What happens when you place a water balloon on the mouth of a bottle with a flame burning inside? Watch and learn as we experiment together. Explore concepts such as atmospheric pressure, and combustion chemistry by manipulating gases and air. By discovering what establishes a scientific experiment, you will achieve comprehension on many levels while you prepare for more advanced topics.
Here's your chance to get schooled by Bill Nye. Click here to learn how!
Could I create a concentric magnetic field capable of producing electrical displacement if I place a magnetic ball that is place inside of another ball that is place inside of another ball and so on up to the 12 times: that when I start to spin the outside ball first then the one inside should spin in the opposite direction and so on: in the end you have a copper coil surrounding the 12 magnets and a magnet housing over the copper winding. This is a working theory I just see it as our solar system using magnetic fields that create electrical displacements to hold our planets in position and once in a while we see it as lighting because the magnetic field is so great it has to discharge into our magnetosphere.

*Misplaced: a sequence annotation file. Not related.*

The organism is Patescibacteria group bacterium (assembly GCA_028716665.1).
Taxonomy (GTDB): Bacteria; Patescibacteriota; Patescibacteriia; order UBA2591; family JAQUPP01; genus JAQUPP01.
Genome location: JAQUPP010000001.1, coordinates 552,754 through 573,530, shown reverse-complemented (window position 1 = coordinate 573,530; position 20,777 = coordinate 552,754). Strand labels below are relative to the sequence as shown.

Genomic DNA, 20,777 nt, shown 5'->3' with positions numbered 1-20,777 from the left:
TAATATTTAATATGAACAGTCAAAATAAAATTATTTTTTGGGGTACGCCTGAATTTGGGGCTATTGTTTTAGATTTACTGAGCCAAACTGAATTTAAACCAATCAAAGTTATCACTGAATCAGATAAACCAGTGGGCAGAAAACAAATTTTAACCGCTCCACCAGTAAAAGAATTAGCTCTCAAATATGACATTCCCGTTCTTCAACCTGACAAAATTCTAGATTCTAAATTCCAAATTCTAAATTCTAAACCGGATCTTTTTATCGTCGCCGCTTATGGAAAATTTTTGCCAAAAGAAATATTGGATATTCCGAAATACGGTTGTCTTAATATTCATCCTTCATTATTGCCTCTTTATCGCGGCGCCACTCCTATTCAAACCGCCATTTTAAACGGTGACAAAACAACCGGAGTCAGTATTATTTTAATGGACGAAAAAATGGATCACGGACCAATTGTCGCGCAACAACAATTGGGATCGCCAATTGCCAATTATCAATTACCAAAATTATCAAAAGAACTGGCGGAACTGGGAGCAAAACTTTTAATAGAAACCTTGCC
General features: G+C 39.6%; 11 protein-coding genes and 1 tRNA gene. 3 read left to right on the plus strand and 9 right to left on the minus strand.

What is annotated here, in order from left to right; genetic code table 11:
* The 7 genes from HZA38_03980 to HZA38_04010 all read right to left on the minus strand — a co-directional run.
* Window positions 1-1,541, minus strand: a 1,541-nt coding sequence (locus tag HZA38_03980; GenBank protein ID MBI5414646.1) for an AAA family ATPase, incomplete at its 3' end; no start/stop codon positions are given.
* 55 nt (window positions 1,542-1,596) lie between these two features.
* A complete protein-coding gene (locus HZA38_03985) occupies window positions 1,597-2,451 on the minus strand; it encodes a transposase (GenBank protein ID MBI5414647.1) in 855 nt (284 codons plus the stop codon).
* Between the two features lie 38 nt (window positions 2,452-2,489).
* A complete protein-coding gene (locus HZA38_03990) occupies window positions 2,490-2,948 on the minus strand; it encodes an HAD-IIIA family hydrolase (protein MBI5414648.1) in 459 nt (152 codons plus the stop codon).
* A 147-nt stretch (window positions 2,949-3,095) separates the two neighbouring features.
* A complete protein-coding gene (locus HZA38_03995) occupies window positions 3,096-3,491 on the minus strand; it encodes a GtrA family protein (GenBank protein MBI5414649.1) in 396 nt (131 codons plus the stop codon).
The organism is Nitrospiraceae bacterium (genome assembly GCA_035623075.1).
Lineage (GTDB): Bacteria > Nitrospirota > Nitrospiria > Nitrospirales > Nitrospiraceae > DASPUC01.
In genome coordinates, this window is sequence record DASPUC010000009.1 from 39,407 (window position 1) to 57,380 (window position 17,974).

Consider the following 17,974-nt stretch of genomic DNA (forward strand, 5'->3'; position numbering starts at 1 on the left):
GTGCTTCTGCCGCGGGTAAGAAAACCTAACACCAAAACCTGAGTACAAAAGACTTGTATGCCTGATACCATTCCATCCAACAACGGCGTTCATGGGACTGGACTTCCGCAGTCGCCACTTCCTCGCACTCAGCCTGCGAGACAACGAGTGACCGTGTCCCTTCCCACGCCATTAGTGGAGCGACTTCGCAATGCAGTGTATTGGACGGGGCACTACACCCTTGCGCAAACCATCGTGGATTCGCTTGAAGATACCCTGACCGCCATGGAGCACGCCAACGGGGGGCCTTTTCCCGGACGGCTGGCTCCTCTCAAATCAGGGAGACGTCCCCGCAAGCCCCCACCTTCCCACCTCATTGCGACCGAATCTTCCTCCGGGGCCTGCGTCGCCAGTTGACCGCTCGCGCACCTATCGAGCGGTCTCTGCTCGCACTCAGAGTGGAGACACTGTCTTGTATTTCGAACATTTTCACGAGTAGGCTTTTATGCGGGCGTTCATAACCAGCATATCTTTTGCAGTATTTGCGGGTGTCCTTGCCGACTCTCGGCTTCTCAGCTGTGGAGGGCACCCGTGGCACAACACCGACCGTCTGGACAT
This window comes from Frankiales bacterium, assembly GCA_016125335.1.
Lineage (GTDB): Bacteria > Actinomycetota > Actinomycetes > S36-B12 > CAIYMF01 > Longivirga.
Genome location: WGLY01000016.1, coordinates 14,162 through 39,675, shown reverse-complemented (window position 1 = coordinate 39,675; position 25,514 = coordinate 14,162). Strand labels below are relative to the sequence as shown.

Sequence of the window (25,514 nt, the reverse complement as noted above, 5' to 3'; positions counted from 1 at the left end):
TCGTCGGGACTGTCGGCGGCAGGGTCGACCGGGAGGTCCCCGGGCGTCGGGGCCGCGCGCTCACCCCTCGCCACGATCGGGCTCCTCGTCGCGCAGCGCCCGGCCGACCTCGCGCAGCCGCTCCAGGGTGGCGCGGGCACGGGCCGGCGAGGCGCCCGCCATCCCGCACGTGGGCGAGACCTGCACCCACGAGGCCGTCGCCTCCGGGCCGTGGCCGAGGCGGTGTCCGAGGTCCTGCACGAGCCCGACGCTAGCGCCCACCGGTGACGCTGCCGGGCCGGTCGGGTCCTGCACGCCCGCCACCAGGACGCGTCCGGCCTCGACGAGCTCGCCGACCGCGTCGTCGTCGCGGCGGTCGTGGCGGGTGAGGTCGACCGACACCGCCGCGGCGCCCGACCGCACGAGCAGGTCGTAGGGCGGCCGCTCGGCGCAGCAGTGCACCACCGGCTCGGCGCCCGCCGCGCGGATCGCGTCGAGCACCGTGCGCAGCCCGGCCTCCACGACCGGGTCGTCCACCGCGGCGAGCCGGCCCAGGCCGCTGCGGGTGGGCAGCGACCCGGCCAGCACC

I understand why the balloon is initially pushed outward. I don't understand the sudden sucking action that pulls the balloon inward. Why and how does the direction of the pressure change so fast?
Its all about equal pressures. As long as the pressure inside equals outside, nothing happens. Once the pressure outside is greater (there are fewer particles inside moving slower now) than the inside it is PUSHED in. Works well with a cider jug and a peeled hard boiled egg, too. Kids love it!
Once the fire goes out, the air inside the bottle cools. As it cools, the pressure inside the bottle drops. The air outside the bottle is at normal atmospheric pressure and is no longer balanced by the air in the bottle pushing out, so the balloon is pushed inside the bottle.
Sophia's online courses not only save you money, but credits are also eligible for transfer to over 2,000 colleges and universities.*